Blog from a mum’s perspective
Emma Joy-Staines, Founder, UK
20 September 2016
Ok so I have been very nervous about starting these blogs but I’m just going to write it as it comes and hopefully it will help some others or at least perhaps you can identify with it too 🙂
I met my husband in June 2007 on a girls night out we had an absolute ball getting to know each other and we went on various holidays partying and having fun, we loved to have a good time !!
In January he was booked in for a very ‘simple’ operation, as his doctor told to us, to restructure his club foot. Unfortunately, it went quite wrong. The doctor had failed to take his notes into the operation and also he had not done an angiogram which would have shown Leigh only had one artery in his foot.
Due to negligence the doctor severed Leigh’s last remaining artery and it was not discovered for many hours because of poor overnight nursing care. So after months of excellent doctors trying to save the foot it had to be amputated 10 weeks after the initial operation. Leigh spent a lot of time in hospital and was extremely poorly and weak.
At the time we had only been together for 6 months, I was at University studying and with the their consent I was able to be at the hospital with him each day whilst completing my masters degree with Leighs help. At that point we were never considering marriage or children we were just happy that once the amputation took place Leigh would be getting better.
Foot in the sand Pixabay
Our first born, Teddy came along as a huge surprise after doctors had been concerned there may be issues following Leighs complications and we may not be able to have children. To discover we had a baby on the way was a massive joy to us it really completely changed everything for us. We were able to focus on us as a family and really start laying out roots in our new hometown, Newmarket.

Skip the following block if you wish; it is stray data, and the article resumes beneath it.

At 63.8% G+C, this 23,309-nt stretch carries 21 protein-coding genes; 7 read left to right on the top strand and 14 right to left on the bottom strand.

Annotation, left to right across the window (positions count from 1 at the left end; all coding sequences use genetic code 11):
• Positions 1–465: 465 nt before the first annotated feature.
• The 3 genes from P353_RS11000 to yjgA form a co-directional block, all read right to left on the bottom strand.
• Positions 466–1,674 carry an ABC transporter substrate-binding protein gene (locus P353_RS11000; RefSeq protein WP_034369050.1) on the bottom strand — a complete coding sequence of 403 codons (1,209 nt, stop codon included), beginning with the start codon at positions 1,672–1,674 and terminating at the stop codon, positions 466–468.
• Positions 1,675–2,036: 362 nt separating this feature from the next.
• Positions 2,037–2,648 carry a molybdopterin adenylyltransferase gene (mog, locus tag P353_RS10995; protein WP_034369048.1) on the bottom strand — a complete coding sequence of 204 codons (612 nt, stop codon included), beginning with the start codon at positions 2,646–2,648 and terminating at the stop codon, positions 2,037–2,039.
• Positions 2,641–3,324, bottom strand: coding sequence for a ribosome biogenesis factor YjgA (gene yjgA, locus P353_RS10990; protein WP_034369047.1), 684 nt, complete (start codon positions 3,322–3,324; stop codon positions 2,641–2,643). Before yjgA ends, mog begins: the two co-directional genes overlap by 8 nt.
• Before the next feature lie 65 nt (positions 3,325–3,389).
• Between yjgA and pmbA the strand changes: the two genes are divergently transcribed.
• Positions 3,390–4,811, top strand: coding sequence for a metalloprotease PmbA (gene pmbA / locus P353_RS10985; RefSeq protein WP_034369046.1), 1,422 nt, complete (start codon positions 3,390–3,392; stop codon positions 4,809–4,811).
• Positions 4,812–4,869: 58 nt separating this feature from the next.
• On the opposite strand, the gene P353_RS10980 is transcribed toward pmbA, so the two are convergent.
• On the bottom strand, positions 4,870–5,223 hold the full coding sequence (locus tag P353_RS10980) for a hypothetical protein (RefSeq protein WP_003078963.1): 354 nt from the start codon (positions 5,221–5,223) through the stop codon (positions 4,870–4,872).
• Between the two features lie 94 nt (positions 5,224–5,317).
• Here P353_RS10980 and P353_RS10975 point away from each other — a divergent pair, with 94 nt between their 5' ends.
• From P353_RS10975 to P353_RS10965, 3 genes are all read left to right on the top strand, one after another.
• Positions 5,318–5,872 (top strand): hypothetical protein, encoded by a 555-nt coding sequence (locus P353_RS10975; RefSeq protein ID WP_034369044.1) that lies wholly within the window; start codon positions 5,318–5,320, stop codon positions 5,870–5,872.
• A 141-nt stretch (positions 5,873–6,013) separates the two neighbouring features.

“When Leigh had his leg amputated we called his little leg JOYBOY and so even when Teddy was very young he got used to it”
Daddy often needed help from the doctors and sometimes daddy’s leg hurt so he needed to rest it. That helped a lot in allowing Teddy to see that JOYBOY was referred to almost like another member of our family who needed care and attention to ensure Daddy could be the best he could be.
In 6 years Leigh has undergone 6 operations on his legs. Teddy has been very familiar with hospitals and doctors. We have always included Teddy and explained things to him from the start so that he didn’t feel left out. Until he went to school this seemed enough.
Teddy was always kept informed
Photograph by Pixabay
Upon Teddy going to school, he experienced children asking him questions about his Daddy and even saying “why is your Daddy not as strong as mine.” Which of course is total codswollop, Leigh is the strongest man I have ever met but also anyone who has overcome adversity is made of pure strength.
Unfortunately, these things are not as easy to explain to a 4 year old and of course this also impacted on our daughter who was 2 at the time. We soon realised that as a family unit we knew very strongly where we stood and what we needed to do. The problems arose when outside influences and other people began to get involved which was inevitable as they moved forward in education.
Connected image from Pixabay
My primary concern was to ensure Teddy and Sally were never sad at these questions or comments but knew exactly how to reply with dignity, but also to enable the other children to understand why people are different. It was not that the children were being nasty they just had not ever encountered this type of situation.